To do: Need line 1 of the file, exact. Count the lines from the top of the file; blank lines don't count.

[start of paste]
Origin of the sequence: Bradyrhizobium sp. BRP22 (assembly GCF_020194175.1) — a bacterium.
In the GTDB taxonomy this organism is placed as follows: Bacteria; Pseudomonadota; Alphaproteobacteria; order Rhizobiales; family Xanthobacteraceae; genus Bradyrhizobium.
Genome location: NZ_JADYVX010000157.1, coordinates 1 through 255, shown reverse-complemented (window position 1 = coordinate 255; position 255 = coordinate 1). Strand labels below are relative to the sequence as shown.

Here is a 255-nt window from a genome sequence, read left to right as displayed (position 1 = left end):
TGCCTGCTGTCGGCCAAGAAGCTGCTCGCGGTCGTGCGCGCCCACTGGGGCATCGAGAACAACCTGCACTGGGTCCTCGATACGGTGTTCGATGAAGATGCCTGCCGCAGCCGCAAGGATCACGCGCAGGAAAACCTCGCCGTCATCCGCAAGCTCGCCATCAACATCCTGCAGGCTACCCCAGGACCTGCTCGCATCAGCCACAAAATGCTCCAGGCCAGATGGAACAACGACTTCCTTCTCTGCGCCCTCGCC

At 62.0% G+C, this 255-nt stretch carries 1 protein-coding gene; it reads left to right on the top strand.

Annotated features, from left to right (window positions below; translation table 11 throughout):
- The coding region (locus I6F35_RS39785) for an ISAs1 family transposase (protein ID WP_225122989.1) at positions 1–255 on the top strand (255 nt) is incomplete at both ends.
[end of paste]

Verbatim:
Origin of the sequence: Bradyrhizobium sp. BRP22 (assembly GCF_020194175.1) — a bacterium.